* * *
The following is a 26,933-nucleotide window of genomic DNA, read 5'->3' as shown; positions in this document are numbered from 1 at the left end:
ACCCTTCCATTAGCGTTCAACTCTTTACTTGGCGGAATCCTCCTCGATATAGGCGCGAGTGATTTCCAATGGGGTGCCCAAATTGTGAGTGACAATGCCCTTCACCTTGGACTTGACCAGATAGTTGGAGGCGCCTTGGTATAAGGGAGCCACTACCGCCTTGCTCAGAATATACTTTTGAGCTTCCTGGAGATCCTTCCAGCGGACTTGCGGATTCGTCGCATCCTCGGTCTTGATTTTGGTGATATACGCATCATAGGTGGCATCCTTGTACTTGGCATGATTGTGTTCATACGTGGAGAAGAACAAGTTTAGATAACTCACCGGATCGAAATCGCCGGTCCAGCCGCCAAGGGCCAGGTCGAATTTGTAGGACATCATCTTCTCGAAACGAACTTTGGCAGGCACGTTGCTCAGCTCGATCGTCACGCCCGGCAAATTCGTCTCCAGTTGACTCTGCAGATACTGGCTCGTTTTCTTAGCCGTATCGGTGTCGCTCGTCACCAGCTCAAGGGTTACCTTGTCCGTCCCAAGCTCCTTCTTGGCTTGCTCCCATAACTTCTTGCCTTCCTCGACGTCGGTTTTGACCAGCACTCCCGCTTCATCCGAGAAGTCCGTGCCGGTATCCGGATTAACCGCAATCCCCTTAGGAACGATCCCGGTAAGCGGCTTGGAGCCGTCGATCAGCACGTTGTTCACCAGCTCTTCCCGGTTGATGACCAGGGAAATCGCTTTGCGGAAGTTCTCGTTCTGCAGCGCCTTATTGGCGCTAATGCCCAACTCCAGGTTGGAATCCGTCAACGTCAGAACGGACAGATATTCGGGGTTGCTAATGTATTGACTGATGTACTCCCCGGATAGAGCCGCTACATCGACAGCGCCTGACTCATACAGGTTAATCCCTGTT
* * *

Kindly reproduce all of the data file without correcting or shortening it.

The following is a 26,933-nucleotide window of genomic DNA, read 5'->3' as shown; positions in this document are numbered from 1 at the left end:
ACCCTTCCATTAGCGTTCAACTCTTTACTTGGCGGAATCCTCCTCGATATAGGCGCGAGTGATTTCCAATGGGGTGCCCAAATTGTGAGTGACAATGCCCTTCACCTTGGACTTGACCAGATAGTTGGAGGCGCCTTGGTATAAGGGAGCCACTACCGCCTTGCTCAGAATATACTTTTGAGCTTCCTGGAGATCCTTCCAGCGGACTTGCGGATTCGTCGCATCCTCGGTCTTGATTTTGGTGATATACGCATCATAGGTGGCATCCTTGTACTTGGCATGATTGTGTTCATACGTGGAGAAGAACAAGTTTAGATAACTCACCGGATCGAAATCGCCGGTCCAGCCGCCAAGGGCCAGGTCGAATTTGTAGGACATCATCTTCTCGAAACGAACTTTGGCAGGCACGTTGCTCAGCTCGATCGTCACGCCCGGCAAATTCGTCTCCAGTTGACTCTGCAGATACTGGCTCGTTTTCTTAGCCGTATCGGTGTCGCTCGTCACCAGCTCAAGGGTTACCTTGTCCGTCCCAAGCTCCTTCTTGGCTTGCTCCCATAACTTCTTGCCTTCCTCGACGTCGGTTTTGACCAGCACTCCCGCTTCATCCGAGAAGTCCGTGCCGGTATCCGGATTAACCGCAATCCCCTTAGGAACGATCCCGGTAAGCGGCTTGGAGCCGTCGATCAGCACGTTGTTCACCAGCTCTTCCCGGTTGATGACCAGGGAAATCGCTTTGCGGAAGTTCTCGTTCTGCAGCGCCTTATTGGCGCTAATGCCCAACTCCAGGTTGGAATCCGTCAACGTCAGAACGGACAGATATTCGGGGTTGCTAATGTATTGACTGATGTACTCCCCGGATAGAGCCGCTACATCGACAGCGCCTGACTCATACAGGTTAATCCCTGTT